Overlooking view of one of the best waterfalls near Asheville North Carolina

15 Best Waterfalls Near Asheville in 2023 (By a Local)

Looking to go chasing waterfalls? You’re in luck. As a local, I’m here to guide you to the best waterfalls near Asheville. This area is filled with hundreds of cascades just waiting to be explored. 

In this Asheville guide, I cover the top waterfalls worth visiting, plus a few hidden gems and options for every type of visitor. In my opinion, exploring waterfalls is one of the best things to do while visiting Asheville.

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15 Best Waterfalls Near Asheville

Linville Falls

A dramatic waterfall with stunning rocky scenery in Linville Gorge Wilderness Area.

Aerial view of Linville Falls during fall season
Linville Falls is surrounded by a beautiful gorge in autumn

🥾 Moderate | 1.6 miles | 📍 Google Maps | Park Website | Drive Time from Asheville: 1 hour, 10 minutes | Cost: free

If you want to see a truly scenic waterfall from some amazing vantage points, I highly recommend visiting Linville Falls. It plunges 90 feet down into the Linville Gorge and is surrounded by rugged forest scenery. Its beauty makes it one of the most photographed falls in all of North Carolina

The falls have 5 viewpoints in total, and these can be accessed via two trails. Erwin’s View Trail is the popular, moderate route, and will take you through 4 overlooks. The Linville Gorge Trail is the more strenuous option, taking you to the base of the waterfall. Linville Falls is located just off the Blue Ridge Parkway, so you can enjoy a beautiful drive to and from the falls.

👉 Pro Tip: If you take the Linville Gorge Trail, be careful by the base of the waterfall. No swimming either!

Looking Glass Falls

A beautiful, rushing waterfall located by the roadside in Pisgah National Forest outside of Brevard.

A rainbow at the base of Looking Glass Fall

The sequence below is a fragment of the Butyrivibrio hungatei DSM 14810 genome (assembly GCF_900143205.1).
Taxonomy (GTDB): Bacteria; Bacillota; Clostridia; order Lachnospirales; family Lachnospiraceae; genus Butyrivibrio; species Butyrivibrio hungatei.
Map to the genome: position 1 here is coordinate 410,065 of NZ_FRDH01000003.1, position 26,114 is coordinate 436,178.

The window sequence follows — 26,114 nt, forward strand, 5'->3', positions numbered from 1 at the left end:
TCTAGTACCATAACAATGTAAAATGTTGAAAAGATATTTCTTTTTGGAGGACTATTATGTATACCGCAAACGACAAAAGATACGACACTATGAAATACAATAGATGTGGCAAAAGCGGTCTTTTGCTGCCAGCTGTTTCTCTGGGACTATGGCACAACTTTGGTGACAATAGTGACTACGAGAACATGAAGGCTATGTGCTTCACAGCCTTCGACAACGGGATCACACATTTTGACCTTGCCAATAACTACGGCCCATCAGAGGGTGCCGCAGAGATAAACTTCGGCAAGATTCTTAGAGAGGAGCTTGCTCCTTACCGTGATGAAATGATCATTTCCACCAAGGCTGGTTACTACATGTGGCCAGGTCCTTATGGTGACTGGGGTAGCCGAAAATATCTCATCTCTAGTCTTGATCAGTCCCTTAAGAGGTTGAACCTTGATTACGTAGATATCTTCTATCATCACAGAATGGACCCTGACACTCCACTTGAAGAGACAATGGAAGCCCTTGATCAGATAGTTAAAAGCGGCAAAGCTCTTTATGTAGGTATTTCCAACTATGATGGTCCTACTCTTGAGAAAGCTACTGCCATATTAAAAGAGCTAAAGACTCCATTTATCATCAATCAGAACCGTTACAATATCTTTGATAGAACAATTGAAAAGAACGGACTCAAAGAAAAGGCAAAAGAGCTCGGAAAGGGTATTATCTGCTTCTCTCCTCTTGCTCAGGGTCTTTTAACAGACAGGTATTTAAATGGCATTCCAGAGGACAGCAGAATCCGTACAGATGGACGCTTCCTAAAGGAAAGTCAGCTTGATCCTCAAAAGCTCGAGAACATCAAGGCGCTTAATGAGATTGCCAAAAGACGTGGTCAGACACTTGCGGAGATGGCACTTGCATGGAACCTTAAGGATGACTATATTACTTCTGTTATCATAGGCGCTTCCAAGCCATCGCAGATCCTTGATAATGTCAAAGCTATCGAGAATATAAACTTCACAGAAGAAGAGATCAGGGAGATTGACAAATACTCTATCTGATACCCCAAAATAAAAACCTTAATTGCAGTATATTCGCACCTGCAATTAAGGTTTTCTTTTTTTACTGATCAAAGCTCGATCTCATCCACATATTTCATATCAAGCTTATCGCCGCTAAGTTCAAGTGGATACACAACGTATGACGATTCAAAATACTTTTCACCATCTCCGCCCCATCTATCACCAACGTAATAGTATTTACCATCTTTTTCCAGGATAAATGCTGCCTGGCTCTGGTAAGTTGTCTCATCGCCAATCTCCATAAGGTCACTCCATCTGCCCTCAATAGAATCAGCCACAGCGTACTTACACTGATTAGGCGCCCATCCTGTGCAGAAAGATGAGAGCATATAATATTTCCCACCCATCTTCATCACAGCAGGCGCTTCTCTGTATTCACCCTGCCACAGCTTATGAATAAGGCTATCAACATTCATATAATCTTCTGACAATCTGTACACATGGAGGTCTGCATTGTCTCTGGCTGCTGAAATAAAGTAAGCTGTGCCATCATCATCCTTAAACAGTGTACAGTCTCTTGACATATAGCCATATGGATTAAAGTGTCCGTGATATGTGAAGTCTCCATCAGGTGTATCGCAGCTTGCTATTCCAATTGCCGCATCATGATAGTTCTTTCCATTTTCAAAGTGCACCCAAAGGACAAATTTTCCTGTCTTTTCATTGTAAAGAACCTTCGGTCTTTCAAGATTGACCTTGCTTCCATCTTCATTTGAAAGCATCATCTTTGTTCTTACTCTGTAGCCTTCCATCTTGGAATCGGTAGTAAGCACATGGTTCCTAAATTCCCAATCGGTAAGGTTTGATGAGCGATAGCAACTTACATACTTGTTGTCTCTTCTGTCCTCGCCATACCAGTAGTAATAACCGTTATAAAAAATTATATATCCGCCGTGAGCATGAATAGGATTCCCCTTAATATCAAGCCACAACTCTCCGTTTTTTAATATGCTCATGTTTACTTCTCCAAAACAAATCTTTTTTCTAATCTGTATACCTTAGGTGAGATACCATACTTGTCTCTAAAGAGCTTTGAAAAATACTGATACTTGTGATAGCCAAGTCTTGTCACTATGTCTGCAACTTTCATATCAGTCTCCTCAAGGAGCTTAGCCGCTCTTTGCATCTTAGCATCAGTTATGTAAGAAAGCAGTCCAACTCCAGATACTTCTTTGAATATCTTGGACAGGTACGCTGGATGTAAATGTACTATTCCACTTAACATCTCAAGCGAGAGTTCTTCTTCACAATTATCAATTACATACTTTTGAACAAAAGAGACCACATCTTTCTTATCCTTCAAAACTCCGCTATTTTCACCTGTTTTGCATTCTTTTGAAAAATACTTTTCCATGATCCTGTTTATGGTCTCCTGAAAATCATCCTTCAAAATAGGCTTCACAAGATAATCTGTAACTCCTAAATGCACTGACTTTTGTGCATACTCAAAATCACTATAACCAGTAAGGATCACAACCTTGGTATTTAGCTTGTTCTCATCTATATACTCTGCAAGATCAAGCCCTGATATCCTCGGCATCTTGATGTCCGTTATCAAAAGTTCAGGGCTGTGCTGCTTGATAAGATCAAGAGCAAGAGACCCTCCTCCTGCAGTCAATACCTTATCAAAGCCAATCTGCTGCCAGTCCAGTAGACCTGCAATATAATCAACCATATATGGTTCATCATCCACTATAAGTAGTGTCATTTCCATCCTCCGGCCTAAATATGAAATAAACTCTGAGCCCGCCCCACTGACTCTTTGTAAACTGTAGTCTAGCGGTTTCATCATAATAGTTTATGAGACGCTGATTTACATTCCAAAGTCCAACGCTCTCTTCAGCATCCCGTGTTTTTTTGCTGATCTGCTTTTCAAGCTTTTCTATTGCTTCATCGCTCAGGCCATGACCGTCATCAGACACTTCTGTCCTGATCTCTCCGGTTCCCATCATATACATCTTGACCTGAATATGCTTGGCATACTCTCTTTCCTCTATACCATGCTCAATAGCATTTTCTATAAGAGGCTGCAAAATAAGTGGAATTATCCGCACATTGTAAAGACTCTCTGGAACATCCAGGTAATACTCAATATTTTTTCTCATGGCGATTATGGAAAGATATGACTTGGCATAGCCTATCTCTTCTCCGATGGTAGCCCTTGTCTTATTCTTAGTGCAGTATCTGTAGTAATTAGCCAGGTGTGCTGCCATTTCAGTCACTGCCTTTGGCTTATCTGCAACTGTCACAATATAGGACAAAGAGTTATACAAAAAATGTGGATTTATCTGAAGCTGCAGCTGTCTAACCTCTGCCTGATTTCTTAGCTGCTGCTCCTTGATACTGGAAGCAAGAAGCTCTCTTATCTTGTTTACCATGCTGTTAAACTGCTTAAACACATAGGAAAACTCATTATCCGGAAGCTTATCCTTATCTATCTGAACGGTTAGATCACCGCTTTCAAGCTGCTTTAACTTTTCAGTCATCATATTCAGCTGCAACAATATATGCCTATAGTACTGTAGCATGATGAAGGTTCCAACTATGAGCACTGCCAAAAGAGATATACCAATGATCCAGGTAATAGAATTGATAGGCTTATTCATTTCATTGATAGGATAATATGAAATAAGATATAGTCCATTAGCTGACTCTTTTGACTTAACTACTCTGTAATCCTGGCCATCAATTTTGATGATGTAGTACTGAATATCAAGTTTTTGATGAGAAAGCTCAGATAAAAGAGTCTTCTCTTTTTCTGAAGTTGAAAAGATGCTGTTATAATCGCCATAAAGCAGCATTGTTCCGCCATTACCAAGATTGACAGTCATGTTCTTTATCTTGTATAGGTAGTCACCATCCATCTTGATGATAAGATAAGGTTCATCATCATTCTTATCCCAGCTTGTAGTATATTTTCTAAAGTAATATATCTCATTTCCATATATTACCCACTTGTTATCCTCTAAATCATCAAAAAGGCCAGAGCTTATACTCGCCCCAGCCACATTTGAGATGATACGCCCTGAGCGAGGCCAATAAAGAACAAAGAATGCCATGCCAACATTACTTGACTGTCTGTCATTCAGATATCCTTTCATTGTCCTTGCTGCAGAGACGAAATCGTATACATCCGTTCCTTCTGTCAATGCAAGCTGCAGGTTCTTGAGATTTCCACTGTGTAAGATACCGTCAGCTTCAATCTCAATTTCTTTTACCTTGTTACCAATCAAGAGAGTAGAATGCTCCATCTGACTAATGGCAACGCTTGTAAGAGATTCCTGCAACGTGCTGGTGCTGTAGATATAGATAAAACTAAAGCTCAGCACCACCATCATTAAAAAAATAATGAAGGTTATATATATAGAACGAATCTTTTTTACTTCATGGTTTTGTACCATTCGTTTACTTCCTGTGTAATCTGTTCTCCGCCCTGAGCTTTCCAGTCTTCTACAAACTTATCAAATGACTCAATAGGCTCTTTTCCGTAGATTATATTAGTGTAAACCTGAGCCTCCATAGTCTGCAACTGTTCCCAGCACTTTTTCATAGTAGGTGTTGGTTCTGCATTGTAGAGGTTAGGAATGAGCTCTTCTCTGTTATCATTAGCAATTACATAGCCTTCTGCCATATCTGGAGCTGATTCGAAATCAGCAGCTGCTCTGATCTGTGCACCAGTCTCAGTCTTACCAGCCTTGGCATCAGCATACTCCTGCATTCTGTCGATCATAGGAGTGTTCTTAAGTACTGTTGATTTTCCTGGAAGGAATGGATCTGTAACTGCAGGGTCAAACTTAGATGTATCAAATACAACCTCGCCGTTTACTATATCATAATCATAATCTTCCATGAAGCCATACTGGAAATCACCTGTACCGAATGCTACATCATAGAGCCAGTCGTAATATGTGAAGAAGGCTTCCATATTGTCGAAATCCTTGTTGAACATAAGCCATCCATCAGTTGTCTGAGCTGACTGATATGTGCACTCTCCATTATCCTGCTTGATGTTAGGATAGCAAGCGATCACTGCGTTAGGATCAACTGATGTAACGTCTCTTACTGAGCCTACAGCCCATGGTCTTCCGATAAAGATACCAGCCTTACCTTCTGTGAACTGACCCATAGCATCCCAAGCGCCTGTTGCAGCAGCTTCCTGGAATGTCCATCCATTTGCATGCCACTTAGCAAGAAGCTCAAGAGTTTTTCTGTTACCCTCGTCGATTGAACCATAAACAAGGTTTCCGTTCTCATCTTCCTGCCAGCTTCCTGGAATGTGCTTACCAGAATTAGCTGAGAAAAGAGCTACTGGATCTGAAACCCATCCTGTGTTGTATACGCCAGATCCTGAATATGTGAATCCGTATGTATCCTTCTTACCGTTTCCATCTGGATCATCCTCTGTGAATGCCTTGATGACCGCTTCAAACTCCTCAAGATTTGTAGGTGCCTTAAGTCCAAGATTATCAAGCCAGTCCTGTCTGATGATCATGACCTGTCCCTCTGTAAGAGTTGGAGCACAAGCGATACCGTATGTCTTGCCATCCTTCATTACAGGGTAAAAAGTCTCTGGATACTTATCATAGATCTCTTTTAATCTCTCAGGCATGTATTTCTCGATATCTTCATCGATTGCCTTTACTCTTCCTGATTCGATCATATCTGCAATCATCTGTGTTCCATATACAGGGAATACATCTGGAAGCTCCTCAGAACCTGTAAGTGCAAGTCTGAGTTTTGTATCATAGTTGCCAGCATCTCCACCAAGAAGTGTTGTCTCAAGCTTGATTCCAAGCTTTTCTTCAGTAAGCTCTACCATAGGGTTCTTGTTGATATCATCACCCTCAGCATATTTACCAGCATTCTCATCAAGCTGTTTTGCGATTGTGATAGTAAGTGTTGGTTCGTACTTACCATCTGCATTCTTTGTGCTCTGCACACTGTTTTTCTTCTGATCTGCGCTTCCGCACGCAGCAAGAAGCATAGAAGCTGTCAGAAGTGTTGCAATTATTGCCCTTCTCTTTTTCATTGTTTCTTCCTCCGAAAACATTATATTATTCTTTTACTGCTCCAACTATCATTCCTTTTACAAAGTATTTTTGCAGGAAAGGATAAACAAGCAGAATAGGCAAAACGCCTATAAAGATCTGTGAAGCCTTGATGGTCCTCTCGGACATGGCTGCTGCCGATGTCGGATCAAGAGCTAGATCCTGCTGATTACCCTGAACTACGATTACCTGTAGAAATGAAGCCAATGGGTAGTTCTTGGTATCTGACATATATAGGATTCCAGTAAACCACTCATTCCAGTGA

At the base of Looking Glass Falls

🥾 Easy | Roadside | 📍 Google Maps | Park Website | Drive Time from Asheville: 50 minutes | Cost: free

Looking Glass Falls is the perfect roadside waterfall and is super popular among visitors. In fact, if you visit, expect to see long lines of cars parked along the road in Pisgah National Forest. Nonetheless, this waterfall is perfect for snapping photos and getting up close to the mist. 

You can swim in the pool and river at the base of the waterfall, just do so at your own risk and be careful around rocks. Looking Glass Falls is one of the easiest, most accessible waterfalls near Asheville, so it’s a great option for those who can’t hike. You can also picnic on the rocks at the base of Looking Glass Falls.

To avoid crowds, I recommend visiting in the morning or early evening. Weekdays are especially less-crowded if you can swing it. 

📚 Related Reading: Looking Glass Falls is located right outside the town of Brevard, which is on our list of the 17 best towns in Western North Carolina!

High Falls, Hooker Falls, and Triple Falls

A fun, family-friendly hike with three gorgeous waterfalls in DuPont State Forest.

View of the Triple Falls from DuPont State Recreational Forest
View of Triple Falls from an overlook in DuPont State Recreational Forest

🥾 Moderate | 2.2 miles | 📍 Google Maps | Park Website | Drive Time from Asheville: 1 hour | Cost: free